All this week, KCBS Radio brings you stories of one of the groups hit hardest by the pandemic: the people who grow, harvest and pack our food. In part one of this special series, Kathy Novak rides along with a nonprofit manager who pivoted his mission as needs changed.
On a hot and smoky Saturday, Armando Valdez is driving around the heart of the Central Valley's farmland.
He runs Fresno's Community Center for the Arts and Technology, which offers free classes in everything from music to drone tech.
But the nonprofit had to close because of the pandemic.
"We were like, you know what? My kids out there are going to need us," he told KCBS Radio. "So I just started going to their homes and, yeah, we started finding all kinds of things."
In April, he started checking up on farmworker families with his colleague, Jenny Rodriguez.
"Armando and I witnessed ourselves, a bus goes by with farmworkers in it," she told KCBS Radio. "The bus driver has a mask on…but every worker inside packed like sardines in this big bus, no masks. Nothing."
The center had sewing machines for dance costumes, so they started making and distributing masks. So far, they have handed out around 7,000 of them.
They discovered other problems too.
"We have found three camps of farmworkers that have been evicted during the pandemic," Valdez said. "They were evicted because they couldn’t pay their rent because there was no work."
He found other families were struggling to pay bills and keep up with distance learning.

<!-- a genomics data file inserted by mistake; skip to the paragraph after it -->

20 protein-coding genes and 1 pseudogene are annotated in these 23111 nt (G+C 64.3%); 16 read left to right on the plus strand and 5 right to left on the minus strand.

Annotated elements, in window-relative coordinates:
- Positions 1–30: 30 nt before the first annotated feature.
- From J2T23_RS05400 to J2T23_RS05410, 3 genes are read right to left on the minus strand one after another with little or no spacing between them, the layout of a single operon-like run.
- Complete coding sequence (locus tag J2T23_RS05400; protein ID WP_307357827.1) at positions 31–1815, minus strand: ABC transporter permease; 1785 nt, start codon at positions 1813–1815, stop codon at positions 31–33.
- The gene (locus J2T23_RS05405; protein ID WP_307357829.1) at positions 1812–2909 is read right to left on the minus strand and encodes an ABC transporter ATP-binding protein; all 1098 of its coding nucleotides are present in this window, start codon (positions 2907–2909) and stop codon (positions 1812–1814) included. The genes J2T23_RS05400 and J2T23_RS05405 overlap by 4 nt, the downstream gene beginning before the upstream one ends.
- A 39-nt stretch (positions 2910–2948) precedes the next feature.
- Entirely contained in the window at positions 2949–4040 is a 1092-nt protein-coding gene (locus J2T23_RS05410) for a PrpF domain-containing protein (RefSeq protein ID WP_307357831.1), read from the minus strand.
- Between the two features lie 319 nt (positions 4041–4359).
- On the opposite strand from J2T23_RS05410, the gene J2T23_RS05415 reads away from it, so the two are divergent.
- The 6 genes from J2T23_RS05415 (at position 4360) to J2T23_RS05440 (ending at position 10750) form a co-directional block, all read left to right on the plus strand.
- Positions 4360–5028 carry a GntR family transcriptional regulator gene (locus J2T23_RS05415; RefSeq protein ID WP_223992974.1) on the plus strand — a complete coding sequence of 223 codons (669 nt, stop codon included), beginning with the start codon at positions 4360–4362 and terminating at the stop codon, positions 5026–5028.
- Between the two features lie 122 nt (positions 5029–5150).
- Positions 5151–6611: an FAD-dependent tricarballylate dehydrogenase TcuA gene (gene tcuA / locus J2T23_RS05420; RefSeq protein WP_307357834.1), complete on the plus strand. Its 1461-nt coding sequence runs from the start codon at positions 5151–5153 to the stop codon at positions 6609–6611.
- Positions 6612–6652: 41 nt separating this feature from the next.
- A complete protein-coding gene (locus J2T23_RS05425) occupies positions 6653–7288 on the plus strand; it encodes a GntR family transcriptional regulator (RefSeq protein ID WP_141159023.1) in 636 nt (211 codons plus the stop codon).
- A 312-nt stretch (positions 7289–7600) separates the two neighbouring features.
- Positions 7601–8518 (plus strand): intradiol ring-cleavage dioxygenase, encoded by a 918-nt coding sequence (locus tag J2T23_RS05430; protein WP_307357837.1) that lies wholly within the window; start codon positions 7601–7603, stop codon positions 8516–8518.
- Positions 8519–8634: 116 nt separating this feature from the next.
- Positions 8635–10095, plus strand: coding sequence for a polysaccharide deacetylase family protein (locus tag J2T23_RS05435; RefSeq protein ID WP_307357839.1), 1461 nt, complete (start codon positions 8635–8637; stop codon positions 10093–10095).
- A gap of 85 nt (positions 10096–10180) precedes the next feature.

"We started taking them school supplies and stuff. Then we started just grabbing food."
They packed food boxes for 15 families.
Then, Armando’s friends started donating their stimulus checks - about $17,000 worth of them.
"We started buying food, helping them with the rent, PG&E," he explained. "So it went from 15 families, now we have - oh my goodness - I want to say close to 1,000 families that we have served."
The first stop on his rounds today is a small community in Kerman.
Teenagers from the center, themselves children of farmworkers, have volunteered to help and hand out boxes and lay out donations on a table.
Sixty-six year old Petra found some shirts she can use working in the fields.
"I was telling her to take exactly what she needs," said Rodriguez. "This is exactly what my goal is: to help those that feed us."
Rodriguez was once a farmworker herself and tells Petra that she knows it’s hard - especially with the heat and smoke.
"Yes," agreed Petra. "But we have to work to live, pay rent, buy food."
In this series, we will meet people like Petra who are risking their health and even their lives picking and processing our food.
Many of them are undocumented.
"They are here illegally, right," said Rodriguez. "Their country didn’t provide for them, okay, I understand that. But I tell you what, they are out there doing the work that you aren't going to go out there and do. I’m not going to do it either. I used to do it. I am not going to go chop lettuce, pick onions. No way, Jose. Because it is tough work. It is hard work."
Part two will look at the pandemic’s devastating effect on the meatpacking industry in the Central Valley.